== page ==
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Technical Briefs

A Freehand Vascular Designing and Modeling Tool for Surgery Simulation

[+] Author and Article Information
J. X. Guo, Q. Meng, S. Li, Y. P. Chui

Department of Computer Science and Engineering,  The Chinese University of Hong Kong, Shatin, Hong Kong

S. C. H. Yu

Department of Diagnostic Radiology and Organ Imaging,  Chinese University of Hong Kong, Shatin, Hong Kong, 999077

P. A. Heng

Department of Computer Science and Engineering,  The Chinese University of Hong Kong, Shatin, Hong Kong; School of Computer Science and Engineering,  University of Electronic Science and Technology of China, Chengdu Sichuan, 610054, China

J. Comput. Inf. Sci. Eng 11(3), 034501 (Aug 10, 2011) (5 pages) doi:10.1115/1.3615973 History: Received November 15, 2009; Revised December 12, 2010; Published August 10, 2011; Online August 10, 2011

This paper presents an intuitive sketching tool for human-computer interactively designing and modeling the vascular structure. Our system supports freehand outlining of the initial vascular structure through a 3D user interface, which is capable of modeling tubular vessel segments as well as bifurcations. The editing capability can be used for completing partially segmented vascular information such as the topology and radius, as well as designing normal vascular structure or pathological vascular structure such as the aneurysm and stenosis for medical simulations curriculum. Our tool may also be used in the various semi-automatic initialization steps for segmentation and registration processes such as the positioning of 3D seed and land-marking of vessels on top of different modalities. The improved parallel frame approach is used for sweeping surfaces along the composed curve of vascular tree such that the vascular structure can be easily and well visualized as a tube model.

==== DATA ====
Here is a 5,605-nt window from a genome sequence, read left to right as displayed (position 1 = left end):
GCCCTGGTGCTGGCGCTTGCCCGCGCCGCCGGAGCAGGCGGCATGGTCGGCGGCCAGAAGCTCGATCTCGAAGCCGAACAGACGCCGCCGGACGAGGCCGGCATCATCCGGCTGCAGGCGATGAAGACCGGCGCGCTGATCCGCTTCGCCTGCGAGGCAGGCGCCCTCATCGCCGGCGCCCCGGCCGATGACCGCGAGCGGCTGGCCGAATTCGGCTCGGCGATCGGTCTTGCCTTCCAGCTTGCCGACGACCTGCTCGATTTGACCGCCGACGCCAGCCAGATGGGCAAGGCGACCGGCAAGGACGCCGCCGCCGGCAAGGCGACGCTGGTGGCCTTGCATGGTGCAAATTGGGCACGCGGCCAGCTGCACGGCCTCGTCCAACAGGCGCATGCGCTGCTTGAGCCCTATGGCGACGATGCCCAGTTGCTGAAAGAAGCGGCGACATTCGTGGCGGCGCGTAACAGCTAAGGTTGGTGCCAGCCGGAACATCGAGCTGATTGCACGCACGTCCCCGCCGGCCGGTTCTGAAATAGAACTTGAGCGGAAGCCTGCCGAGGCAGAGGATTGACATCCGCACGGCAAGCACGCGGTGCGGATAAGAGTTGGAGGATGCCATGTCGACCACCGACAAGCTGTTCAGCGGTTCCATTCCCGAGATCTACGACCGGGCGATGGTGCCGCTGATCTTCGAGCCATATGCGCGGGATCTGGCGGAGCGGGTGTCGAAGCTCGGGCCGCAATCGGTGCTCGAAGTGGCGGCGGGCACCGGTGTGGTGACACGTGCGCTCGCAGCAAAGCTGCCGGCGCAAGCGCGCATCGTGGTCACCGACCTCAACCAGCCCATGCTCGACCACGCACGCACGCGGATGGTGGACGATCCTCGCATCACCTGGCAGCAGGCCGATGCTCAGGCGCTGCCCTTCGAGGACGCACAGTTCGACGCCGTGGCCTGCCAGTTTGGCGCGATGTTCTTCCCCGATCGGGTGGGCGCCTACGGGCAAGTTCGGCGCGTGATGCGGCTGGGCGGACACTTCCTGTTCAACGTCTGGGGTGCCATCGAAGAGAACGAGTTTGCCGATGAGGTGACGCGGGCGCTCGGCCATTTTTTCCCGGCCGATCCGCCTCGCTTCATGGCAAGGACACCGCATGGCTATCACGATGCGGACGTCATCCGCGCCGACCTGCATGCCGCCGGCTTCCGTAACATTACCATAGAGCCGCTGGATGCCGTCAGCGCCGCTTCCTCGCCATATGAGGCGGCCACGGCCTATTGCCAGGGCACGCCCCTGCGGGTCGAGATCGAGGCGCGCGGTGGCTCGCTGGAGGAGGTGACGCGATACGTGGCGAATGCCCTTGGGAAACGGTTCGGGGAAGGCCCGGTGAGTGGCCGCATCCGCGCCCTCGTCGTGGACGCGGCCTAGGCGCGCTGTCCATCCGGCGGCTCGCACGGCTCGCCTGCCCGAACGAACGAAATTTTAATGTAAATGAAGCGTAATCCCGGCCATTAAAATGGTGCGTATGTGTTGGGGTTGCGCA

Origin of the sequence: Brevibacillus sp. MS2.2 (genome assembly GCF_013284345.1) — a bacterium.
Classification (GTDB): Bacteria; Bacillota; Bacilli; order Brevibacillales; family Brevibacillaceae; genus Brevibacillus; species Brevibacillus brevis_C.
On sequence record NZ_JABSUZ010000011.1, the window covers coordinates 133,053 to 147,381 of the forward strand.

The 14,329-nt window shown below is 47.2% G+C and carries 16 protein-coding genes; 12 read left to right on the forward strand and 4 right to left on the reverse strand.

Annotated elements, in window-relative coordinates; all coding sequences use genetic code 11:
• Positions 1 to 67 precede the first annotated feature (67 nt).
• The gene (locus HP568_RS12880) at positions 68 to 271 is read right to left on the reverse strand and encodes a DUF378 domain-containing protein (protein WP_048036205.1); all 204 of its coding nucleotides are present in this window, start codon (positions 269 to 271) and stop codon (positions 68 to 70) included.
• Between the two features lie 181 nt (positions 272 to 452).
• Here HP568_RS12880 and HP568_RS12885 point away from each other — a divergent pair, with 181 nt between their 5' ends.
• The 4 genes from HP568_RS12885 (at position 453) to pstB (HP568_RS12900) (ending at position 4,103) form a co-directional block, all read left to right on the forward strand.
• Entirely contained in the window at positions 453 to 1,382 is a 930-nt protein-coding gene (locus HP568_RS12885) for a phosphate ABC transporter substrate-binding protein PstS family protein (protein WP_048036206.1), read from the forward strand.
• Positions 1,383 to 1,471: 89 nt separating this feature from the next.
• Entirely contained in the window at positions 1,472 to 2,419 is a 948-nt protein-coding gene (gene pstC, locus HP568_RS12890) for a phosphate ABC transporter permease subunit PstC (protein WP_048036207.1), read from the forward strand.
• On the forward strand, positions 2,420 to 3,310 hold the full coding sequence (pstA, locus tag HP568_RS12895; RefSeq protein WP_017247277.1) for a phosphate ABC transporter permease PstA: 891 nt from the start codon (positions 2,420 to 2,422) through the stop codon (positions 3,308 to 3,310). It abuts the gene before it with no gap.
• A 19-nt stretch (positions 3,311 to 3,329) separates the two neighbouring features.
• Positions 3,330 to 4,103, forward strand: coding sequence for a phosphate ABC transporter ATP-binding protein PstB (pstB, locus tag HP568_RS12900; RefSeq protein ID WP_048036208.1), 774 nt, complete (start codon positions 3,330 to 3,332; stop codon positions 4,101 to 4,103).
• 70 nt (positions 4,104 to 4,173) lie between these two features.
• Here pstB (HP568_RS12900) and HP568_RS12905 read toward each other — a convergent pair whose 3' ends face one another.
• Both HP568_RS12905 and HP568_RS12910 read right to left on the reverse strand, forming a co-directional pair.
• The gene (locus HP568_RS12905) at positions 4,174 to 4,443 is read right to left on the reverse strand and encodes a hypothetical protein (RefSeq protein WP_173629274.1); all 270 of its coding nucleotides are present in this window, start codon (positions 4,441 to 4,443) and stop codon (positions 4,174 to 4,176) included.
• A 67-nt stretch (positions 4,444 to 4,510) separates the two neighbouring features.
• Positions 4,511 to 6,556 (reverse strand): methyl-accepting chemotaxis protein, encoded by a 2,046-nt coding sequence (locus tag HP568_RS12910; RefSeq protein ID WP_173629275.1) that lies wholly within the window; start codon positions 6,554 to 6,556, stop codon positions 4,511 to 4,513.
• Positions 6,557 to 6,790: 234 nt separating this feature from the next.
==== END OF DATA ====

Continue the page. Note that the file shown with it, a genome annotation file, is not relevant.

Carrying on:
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Copyright © 2011 by American Society of Mechanical Engineers
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Figures

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Figure 1

The overview of our system

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Figure 2

Vesselxml structure

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Figure 3

(a) Feature point selection and (b) feature point update

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Figure 4

(a) The Frenet–Serret frame on tubular structure, (b) a series of frames along the curve, and (c) thickening surface of the curve

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Figure 5

(a) Inner Bezier triangle and (b) geometric model of the bifurcation grid

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Figure 6

(a) Twisting frame, (b) smooth frame after blending, and (c) the normal and binormal vectors of two frames on the same plane

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Figure 7

(a) and (b) Adding a bifurcation to vascular tree, (c) and (d) editing the radius of a branch, (e, g) generating vascular trees, and (f) and (h) thickening vascular trees

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Figure 8

Add pathological cases to normal vascular: (a) and (c) a normal vascular tree in human’s head, (b) adding an aneurysm, and (d) designing a stenosis case

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Figure 9

A 3dmax 3-view interface

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